The study of anatomy is complex and difficult for students in both graduate and undergraduate education. Researchers have attempted to improve anatomical education with the inclusion of three-dimensional visualization, with the prevailing finding that 3D is beneficial to students. However, there is limited research on the relative efficacy of different 3D modalities, including monoscopic, stereoscopic, and autostereoscopic displays. This study analyzes educational performance, confidence, cognitive load, visual-spatial ability, and technology acceptance in participants using autostereoscopic 3D visualization (holograms), monoscopic 3D visualization (3DPDFs), and a control visualization (2D printed images). Participants were randomized into three treatment groups: holograms (n=60), 3DPDFs (n=60), and printed images (n=59). Participants completed a pre-test followed by a self-study period using the treatment visualization. Immediately following the study period, participants completed the NASA TLX cognitive load instrument, a technology acceptance instrument, visual-spatial ability instruments, a confidence instrument, and a post-test. Post-test results showed the hologram treatment group (Mdn=80.0) performed significantly better than both 3DPDF (Mdn=66.7, p=.008) and printed images (Mdn=66.7, p=.007). Participants in the hologram and 3DPDF treatment groups reported lower cognitive load compared to the printed image treatment (p < .01). Participants also responded more positively towards the holograms than printed images (p < .001). Overall, the holograms demonstrated significant learning improvement over printed images and monoscopic 3DPDF models. This finding suggests additional depth cues from holographic visualization, notably head-motion parallax and stereopsis, provide substantial benefit towards understanding spatial anatomy. The reduction in cognitive load suggests monoscopic and autostereoscopic 3D may utilize the visual system more efficiently than printed images, thereby reducing mental effort during the learning process. Finally, participants reported positive perceptions of holograms suggesting implementation of holographic displays would be met with enthusiasm from student populations. These findings highlight the need for additional studies regarding the effect of novel 3D technologies on learning performance.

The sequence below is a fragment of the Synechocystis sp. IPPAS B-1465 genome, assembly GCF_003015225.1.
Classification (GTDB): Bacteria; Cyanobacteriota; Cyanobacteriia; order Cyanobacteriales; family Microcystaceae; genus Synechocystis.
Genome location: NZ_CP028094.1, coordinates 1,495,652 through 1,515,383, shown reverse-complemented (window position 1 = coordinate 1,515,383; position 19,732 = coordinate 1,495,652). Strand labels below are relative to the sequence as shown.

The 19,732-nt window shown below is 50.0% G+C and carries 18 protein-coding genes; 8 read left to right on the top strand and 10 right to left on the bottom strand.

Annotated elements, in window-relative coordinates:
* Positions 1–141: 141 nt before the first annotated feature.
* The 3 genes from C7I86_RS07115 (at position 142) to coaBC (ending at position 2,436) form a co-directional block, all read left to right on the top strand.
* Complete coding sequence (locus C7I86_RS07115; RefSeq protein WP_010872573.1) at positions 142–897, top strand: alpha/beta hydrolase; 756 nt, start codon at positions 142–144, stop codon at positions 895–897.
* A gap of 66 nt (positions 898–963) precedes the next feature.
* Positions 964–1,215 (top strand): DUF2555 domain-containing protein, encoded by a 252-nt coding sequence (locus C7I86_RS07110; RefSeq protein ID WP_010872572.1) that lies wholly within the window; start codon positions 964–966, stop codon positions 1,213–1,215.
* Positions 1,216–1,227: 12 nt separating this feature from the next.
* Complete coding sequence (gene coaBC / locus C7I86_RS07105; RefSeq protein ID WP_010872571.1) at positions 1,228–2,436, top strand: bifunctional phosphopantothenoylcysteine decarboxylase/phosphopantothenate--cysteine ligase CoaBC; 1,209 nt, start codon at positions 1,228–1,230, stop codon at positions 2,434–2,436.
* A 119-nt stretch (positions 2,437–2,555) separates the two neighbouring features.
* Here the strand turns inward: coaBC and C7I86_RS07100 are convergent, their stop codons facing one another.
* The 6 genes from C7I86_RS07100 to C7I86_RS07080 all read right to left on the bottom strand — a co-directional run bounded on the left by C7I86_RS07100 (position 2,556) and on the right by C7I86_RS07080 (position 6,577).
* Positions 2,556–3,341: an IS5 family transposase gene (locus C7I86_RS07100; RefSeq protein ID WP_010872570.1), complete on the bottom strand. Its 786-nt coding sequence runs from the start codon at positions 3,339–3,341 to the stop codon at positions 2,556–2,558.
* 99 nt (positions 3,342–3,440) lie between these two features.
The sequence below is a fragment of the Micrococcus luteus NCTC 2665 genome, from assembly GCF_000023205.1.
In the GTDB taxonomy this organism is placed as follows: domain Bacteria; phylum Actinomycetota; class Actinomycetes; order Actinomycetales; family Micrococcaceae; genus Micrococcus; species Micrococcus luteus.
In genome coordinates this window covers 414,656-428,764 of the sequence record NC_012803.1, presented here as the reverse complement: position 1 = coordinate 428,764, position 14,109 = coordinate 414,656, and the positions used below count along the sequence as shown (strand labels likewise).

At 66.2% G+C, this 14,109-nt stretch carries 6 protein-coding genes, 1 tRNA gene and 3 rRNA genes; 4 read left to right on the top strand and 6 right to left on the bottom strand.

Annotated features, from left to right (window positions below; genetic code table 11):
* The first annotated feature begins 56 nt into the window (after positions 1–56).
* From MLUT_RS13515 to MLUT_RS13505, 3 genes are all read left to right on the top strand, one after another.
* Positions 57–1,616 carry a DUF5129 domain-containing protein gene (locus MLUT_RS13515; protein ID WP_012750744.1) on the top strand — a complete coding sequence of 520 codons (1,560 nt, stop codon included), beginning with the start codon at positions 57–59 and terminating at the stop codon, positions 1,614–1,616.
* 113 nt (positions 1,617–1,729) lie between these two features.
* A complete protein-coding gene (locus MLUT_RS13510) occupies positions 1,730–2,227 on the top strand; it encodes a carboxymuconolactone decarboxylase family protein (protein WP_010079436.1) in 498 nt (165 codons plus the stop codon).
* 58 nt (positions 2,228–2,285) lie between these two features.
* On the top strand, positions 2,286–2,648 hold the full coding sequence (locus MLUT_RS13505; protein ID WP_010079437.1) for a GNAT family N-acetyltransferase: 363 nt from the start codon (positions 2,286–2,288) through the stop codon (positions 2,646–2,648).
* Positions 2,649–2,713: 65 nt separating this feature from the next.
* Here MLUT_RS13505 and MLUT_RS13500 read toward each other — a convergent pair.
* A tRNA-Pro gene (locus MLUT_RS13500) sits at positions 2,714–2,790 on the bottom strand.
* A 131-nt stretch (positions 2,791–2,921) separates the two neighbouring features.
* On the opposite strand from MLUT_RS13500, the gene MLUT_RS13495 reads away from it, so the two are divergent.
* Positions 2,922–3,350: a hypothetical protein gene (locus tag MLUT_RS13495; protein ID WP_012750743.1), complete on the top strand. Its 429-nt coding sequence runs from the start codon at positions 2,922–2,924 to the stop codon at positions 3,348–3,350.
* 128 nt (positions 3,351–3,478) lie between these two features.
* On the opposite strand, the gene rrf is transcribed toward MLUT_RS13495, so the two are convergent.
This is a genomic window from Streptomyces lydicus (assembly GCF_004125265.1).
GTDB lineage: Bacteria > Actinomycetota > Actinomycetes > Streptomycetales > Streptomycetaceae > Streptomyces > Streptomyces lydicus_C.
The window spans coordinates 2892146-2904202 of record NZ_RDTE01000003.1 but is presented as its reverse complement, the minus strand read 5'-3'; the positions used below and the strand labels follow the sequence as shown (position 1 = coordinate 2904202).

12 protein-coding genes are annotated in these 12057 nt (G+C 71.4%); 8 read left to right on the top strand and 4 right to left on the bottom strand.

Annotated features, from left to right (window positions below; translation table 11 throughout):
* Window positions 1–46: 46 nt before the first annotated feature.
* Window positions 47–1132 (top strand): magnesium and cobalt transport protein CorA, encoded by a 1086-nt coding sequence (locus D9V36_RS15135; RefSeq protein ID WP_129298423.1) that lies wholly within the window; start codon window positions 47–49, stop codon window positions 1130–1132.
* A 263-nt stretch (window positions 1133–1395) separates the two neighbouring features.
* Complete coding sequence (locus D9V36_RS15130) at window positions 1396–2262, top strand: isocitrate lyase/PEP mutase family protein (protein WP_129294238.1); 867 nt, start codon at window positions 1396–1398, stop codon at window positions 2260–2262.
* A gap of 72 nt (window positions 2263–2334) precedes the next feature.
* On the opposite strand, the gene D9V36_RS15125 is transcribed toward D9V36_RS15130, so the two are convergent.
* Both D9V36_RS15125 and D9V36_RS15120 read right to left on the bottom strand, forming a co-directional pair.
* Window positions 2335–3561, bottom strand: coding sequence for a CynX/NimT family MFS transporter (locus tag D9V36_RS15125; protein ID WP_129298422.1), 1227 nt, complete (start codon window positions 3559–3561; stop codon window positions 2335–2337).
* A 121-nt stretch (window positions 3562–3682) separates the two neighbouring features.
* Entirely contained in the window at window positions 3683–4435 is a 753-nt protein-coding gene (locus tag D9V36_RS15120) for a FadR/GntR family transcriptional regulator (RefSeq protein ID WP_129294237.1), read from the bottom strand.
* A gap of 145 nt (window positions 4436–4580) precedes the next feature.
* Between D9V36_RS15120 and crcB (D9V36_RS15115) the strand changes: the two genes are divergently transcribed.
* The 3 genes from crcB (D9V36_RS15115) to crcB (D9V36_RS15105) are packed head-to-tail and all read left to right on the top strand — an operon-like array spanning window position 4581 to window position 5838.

If this is your thesis or dissertation, and want to learn how to access it or for more information about readership statistics, contact us at STARS@ucf.edu

Graduation Date





Proctor, Michael


Doctor of Philosophy (Ph.D.)


College of Engineering and Computer Science

Degree Program

Modeling and Simulation









Release Date


Length of Campus-only Access

1 year

Access Status

Doctoral Dissertation (Open Access)

Included in

Anatomy Commons